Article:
Pandemics (Pandemic Flu: What you should know. Q & A Volume I Winter 2006) The best way to protect against a pandemic is a vaccine The vaccine will have to contain the strain of influenza virus that is causing the problem An effective vaccine can’t be developed until the pandemic begins 4 companies make influenza vaccine Sanofi Pasteur, GlaxoSmithKline, Chiron, and MedImmune There is limited infrastructure to produce large quantities of vaccine, therefore the vaccine would be rationed Department of Health and Human services is developing a plan (

14 Avian Influenza or Bird Flu (
Type A Influenza Virus principally found in, and occurs naturally among birds Seasonal flu among birds H5N1 spreads rapidly among birds, but rarely in humans Wild birds carry the virus in their intestines, but rarely get sick Domestic birds - chickens, ducks, turkeys can get very sick and die 1997, Public Health Officials detected the strain in Southeast Asia, 170 people infected, 50% (85) died In affected countries, the virus has spread to other mammals like pigs, cats, and tigers.

15 Domestic Birds (
Low virulence form - mild symptoms like ruffled feathers or drop in egg production High virulence form– spreads rapidly through flocks of poultry with mortality rates 90 to 100% in 48 hours

16 Transmission in Birds (
Infected birds shed virus in their saliva, nasal secretions, and feces Other birds are infected via direct contact with these secretions or excretions, or contaminated surfaces (cages, water, or feed)

17 Avian Flu Spread in Humans (
Direct contact with infected poultry or contaminated surfaces Risk factor – poultry worker, hand butchering infected foul Rare reports of the virus spreading from one person to another, and these cases have not been seen to continue beyond one person

18 US Department of Agriculture Guidelines - Common Sense At Home (www
US Department of Agriculture Guidelines - Common Sense At Home ( Wash hands with warm water and soap for at least 20 seconds before and after handling food Keep raw poultry and its juices away from other foods Keep hands, utensils and surfaces such as cutting boards clean Uses a food thermometer to ensure poultry has been fully cooked

19 Bird Flu and Humans (
Prior to 1997, no human death associated No evidence that properly cooked poultry or eggs is a source of infection No human infections from eating poultry in affected countries H5N1 has not been detected in the US There have been no cases of infected poultry in the US In 2004, the US banned import of poultry from countries affected by Avian Influenza

20 District VI Public Health Department Focuses on Health and Wellness
Emergency Preparedness Promote 3P’s Protect Medical Services Environmental Health Provide

21 Public Health’s Principle Role in Disaster Mitigation
To assure access to Special Needs Shelters (SNS) when needed To directly administer or provide for administration of agent specific prophylactic and/or therapeutic pharmacologys to mass populations To support local and district EOC emergency preparedness efforts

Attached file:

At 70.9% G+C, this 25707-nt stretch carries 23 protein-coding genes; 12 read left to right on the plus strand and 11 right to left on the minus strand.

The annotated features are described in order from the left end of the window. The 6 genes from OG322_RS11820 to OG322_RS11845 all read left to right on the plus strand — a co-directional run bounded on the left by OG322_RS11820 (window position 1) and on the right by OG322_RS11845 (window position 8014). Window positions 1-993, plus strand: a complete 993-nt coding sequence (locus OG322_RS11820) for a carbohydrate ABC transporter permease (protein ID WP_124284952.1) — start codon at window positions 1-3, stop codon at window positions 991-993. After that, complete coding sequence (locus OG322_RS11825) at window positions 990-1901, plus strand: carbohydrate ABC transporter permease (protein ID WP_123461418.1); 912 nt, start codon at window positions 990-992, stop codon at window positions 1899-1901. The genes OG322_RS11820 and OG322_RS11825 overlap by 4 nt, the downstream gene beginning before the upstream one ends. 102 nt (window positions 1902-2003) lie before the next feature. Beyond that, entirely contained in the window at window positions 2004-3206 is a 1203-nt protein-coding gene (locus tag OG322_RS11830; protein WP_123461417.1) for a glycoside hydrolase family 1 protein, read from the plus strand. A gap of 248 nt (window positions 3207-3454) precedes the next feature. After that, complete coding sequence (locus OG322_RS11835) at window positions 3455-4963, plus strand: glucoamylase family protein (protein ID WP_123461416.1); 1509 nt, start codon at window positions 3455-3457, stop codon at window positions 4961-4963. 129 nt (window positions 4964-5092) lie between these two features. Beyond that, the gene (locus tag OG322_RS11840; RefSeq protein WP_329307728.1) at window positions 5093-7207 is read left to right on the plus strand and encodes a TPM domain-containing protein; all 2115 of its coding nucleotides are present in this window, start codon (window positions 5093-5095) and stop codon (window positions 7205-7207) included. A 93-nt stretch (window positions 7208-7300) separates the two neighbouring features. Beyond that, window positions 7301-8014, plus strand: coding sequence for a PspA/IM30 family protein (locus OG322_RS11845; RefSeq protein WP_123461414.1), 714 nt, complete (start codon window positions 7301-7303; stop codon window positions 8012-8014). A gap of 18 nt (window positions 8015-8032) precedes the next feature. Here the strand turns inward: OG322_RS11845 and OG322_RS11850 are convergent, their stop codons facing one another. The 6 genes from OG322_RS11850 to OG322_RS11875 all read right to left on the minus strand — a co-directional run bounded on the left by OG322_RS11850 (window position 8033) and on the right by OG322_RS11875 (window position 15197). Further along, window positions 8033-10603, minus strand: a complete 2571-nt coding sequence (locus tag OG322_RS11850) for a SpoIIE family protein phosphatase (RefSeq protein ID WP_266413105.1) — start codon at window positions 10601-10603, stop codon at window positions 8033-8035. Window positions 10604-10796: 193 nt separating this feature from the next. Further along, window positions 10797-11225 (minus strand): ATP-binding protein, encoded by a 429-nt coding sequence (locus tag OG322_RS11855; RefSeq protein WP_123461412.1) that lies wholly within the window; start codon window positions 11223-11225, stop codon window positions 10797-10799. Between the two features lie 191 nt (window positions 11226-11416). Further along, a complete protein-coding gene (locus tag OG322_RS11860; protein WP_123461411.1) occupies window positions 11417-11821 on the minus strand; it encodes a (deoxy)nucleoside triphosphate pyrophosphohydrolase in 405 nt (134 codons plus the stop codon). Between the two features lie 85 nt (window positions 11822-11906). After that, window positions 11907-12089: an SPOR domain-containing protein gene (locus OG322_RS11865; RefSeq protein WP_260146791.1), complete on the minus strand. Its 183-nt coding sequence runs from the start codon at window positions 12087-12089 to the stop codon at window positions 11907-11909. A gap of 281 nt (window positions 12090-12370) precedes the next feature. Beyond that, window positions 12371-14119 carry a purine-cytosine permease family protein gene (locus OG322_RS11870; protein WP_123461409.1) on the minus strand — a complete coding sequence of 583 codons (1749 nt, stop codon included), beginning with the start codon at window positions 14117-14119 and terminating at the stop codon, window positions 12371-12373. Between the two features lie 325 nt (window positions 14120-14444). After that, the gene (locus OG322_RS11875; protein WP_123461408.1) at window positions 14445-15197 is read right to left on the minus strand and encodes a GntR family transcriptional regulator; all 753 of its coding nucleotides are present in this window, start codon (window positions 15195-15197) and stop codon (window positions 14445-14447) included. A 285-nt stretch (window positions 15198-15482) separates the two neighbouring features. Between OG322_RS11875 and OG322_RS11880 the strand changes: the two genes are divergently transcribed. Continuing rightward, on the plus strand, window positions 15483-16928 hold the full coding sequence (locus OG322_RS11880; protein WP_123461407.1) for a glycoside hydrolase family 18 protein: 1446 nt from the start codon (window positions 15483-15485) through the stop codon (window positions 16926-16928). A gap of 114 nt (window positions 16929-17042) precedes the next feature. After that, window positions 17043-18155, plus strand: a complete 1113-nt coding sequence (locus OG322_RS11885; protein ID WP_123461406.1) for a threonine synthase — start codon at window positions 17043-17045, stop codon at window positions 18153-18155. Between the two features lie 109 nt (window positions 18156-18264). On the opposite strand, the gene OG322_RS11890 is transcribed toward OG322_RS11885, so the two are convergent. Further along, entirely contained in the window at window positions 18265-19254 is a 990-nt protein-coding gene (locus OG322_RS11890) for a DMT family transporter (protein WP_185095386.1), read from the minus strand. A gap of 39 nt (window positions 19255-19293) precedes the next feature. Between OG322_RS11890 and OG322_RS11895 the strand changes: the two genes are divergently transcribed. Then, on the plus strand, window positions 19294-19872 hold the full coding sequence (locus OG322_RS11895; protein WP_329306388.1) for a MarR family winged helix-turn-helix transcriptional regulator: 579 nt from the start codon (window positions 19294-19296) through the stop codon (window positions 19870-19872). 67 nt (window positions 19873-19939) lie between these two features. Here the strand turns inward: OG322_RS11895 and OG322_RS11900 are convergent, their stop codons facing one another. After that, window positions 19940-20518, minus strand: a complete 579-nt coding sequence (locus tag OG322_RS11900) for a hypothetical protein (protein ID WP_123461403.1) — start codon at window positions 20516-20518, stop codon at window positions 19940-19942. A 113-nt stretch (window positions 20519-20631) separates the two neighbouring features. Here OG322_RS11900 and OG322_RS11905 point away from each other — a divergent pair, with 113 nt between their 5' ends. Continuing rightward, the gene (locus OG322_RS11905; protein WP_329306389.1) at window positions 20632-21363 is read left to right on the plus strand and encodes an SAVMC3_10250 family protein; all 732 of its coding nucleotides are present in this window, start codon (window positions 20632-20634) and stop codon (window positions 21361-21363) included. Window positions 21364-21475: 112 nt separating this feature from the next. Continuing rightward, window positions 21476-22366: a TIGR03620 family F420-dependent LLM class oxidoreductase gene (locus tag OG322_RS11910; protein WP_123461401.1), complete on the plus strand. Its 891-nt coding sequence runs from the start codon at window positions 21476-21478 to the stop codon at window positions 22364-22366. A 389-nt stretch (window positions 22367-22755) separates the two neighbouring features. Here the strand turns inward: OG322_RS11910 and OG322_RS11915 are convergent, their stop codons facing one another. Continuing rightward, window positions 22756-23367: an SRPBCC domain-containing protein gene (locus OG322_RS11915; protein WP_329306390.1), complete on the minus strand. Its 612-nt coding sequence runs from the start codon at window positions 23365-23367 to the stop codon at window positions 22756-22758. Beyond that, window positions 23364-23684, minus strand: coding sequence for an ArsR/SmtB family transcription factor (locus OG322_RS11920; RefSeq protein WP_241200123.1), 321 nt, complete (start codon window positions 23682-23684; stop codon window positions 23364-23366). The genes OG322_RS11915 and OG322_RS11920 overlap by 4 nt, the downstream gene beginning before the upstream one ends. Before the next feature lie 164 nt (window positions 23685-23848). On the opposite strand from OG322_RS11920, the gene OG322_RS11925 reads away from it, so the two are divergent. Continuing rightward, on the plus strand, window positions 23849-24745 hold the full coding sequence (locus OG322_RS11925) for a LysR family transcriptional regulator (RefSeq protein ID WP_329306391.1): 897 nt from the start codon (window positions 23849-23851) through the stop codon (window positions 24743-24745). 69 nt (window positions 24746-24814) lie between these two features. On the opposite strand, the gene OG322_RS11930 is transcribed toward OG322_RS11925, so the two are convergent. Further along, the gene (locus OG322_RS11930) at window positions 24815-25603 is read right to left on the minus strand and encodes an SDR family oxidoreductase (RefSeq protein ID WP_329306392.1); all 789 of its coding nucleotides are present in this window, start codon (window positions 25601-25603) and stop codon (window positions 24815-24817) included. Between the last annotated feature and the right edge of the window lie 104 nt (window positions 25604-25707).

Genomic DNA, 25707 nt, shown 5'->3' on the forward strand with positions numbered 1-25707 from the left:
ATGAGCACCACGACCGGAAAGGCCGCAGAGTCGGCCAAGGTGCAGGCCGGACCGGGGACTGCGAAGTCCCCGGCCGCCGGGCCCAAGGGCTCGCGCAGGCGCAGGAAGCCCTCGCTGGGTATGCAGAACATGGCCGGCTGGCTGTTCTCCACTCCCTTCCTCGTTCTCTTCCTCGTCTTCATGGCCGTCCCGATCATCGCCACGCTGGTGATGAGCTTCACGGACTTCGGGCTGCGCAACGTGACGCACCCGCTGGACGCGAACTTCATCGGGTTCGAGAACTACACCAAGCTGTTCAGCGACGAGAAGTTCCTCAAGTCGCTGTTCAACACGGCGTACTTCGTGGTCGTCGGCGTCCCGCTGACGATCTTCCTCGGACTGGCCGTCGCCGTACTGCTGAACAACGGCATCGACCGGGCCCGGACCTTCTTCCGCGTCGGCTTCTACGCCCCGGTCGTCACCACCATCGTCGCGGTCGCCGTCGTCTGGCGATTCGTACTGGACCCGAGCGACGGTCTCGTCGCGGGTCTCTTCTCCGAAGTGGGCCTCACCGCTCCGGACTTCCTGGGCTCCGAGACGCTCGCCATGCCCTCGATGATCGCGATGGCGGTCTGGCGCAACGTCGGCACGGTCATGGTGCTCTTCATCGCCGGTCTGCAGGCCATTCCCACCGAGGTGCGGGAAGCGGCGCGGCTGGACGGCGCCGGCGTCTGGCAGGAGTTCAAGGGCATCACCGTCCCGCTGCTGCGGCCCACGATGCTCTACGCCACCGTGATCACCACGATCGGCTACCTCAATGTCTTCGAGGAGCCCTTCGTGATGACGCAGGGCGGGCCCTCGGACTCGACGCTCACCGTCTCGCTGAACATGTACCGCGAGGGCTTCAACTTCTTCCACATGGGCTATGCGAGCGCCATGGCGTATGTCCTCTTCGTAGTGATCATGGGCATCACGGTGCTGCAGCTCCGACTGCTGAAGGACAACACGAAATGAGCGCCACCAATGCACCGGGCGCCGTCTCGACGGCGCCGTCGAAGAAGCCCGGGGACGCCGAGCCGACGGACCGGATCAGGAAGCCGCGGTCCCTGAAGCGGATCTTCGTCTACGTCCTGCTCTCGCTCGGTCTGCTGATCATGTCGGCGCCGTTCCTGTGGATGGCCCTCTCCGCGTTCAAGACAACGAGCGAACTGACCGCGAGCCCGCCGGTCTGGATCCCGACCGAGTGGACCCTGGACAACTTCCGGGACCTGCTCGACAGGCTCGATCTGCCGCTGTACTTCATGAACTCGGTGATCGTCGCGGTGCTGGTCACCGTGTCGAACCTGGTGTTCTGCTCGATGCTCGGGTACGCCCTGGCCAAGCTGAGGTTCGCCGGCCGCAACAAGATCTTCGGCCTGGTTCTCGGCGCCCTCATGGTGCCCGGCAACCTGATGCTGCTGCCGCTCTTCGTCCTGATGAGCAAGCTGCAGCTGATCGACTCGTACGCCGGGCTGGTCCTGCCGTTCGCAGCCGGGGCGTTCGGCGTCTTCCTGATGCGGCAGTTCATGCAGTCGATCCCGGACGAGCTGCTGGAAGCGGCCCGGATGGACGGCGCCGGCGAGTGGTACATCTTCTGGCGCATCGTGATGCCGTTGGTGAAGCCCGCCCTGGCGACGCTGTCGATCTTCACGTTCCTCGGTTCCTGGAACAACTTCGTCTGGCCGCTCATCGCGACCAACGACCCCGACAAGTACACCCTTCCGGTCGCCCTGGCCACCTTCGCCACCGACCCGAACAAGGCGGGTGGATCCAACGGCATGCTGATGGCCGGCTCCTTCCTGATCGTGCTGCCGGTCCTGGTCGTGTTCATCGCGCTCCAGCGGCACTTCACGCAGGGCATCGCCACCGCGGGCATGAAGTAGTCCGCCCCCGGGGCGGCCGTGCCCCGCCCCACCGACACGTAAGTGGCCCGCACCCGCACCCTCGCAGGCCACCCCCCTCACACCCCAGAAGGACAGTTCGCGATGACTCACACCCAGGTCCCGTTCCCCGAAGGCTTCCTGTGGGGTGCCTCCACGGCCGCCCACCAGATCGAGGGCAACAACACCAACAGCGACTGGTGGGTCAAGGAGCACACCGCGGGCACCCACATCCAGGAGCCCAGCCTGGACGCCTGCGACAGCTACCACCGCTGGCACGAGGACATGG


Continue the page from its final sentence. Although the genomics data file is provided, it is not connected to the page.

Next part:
22 Pre Event: Is ALL about education!
Preparation begins with education prior to a disaster Seek information about potential hazards within your community. Then you can: Secure your safety Secure your family and home Encourage friends, peers, community to do the same Plan for two-way communication with emergency personnel and family, and have contingencies built in Be flexible Be prepared

23 Public Health Challenge
Risk of a shift: H5N1 virus might exchange genes with a human virus strain or mutate into a form that is easily spread to and among humans Rare in humans, therefore our immune systems have not been exposed to be able to develop enough of an immune response to fight it, an influenza pandemic could begin The seasonal human influenza vaccine will not provide protection H5N1 specific vaccines have been in development since April 2005 Clinical trials are underway Antiviral drugs are being studied for efficacy

24 Estimated population is 9.1 million
Pandemic Flu Impact Assumptions (Pandemic Flu Response Standard Operating Guide (SOG) Assuming Georgia makes up approximately 3 % of the US Population, Estimated population is 9.1 million

25 Consider the expected impact on area finances and infrastructure due to flu illness, absentees, deaths!

26 Disasters vary, but planning questions remain the same
Who? What? Where? When? How? Why? Drills Offer Opportunities to Exercise Plans, Modify, and Adjust.

27 Successful Disaster Management Requires Partnership & Integration
Volunteer Medical Reserve corps Local emergency operations centers Academic medical centers Community health centers Federally Qualified Health Centers Faith based organizations Nursing schools ESF8

28 Contacts: Georgia Department of Human Resources, Division of Public Health; East Central Health District Emergency Preparedness ; East Central Health District, Centers for Disease Control and Prevention; ; East Central Health District Collaborators: Melba McNorrill, RN Child Health Coordinator Gary Zgutowicz, Emergency Preparedness Coordinator Donna Scott, Clinical Services Coordinator Sadie Stockton, TUPS/Chronic Disease Prevention Coordinator Jodie Reece, IT Director Helen Smith, Administrative Assistant to the District Health Director County Facility Managers and staff